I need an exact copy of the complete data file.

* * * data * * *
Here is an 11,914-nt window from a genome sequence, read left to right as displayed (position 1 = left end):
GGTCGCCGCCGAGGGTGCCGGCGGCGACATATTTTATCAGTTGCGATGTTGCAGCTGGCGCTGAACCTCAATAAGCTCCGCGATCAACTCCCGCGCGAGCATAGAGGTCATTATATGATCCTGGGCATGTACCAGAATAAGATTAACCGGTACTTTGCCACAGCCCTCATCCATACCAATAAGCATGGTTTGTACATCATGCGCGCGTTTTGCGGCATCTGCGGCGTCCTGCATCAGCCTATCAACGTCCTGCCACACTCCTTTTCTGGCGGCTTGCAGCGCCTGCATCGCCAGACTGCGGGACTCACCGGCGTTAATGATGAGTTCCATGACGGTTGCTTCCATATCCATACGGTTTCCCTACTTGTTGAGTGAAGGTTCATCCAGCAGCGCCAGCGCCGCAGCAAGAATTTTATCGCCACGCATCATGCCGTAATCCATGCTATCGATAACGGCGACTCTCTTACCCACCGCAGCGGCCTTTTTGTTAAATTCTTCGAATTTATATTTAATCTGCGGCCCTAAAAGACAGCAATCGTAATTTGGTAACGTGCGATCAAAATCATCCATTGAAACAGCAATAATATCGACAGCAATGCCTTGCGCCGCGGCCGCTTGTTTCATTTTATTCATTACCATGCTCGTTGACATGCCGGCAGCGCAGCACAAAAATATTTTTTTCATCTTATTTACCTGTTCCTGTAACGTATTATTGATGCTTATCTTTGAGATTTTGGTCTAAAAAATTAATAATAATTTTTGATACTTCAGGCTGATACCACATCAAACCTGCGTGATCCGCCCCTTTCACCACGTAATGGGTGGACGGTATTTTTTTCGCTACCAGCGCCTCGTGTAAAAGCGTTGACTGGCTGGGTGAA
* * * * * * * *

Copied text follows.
Here is an 11,914-nt window from a genome sequence, read left to right as displayed (position 1 = left end):
GGTCGCCGCCGAGGGTGCCGGCGGCGACATATTTTATCAGTTGCGATGTTGCAGCTGGCGCTGAACCTCAATAAGCTCCGCGATCAACTCCCGCGCGAGCATAGAGGTCATTATATGATCCTGGGCATGTACCAGAATAAGATTAACCGGTACTTTGCCACAGCCCTCATCCATACCAATAAGCATGGTTTGTACATCATGCGCGCGTTTTGCGGCATCTGCGGCGTCCTGCATCAGCCTATCAACGTCCTGCCACACTCCTTTTCTGGCGGCTTGCAGCGCCTGCATCGCCAGACTGCGGGACTCACCGGCGTTAATGATGAGTTCCATGACGGTTGCTTCCATATCCATACGGTTTCCCTACTTGTTGAGTGAAGGTTCATCCAGCAGCGCCAGCGCCGCAGCAAGAATTTTATCGCCACGCATCATGCCGTAATCCATGCTATCGATAACGGCGACTCTCTTACCCACCGCAGCGGCCTTTTTGTTAAATTCTTCGAATTTATATTTAATCTGCGGCCCTAAAAGACAGCAATCGTAATTTGGTAACGTGCGATCAAAATCATCCATTGAAACAGCAATAATATCGACAGCAATGCCTTGCGCCGCGGCCGCTTGTTTCATTTTATTCATTACCATGCTCGTTGACATGCCGGCAGCGCAGCACAAAAATATTTTTTTCATCTTATTTACCTGTTCCTGTAACGTATTATTGATGCTTATCTTTGAGATTTTGGTCTAAAAAATTAATAATAATTTTTGATACTTCAGGCTGATACCACATCAAACCTGCGTGATCCGCCCCTTTCACCACGTAATGGGTGGACGGTATTTTTTTCGCTACCAGCGCCTCGTGTAAAAGCGTTGACTGGCTGGGTGAA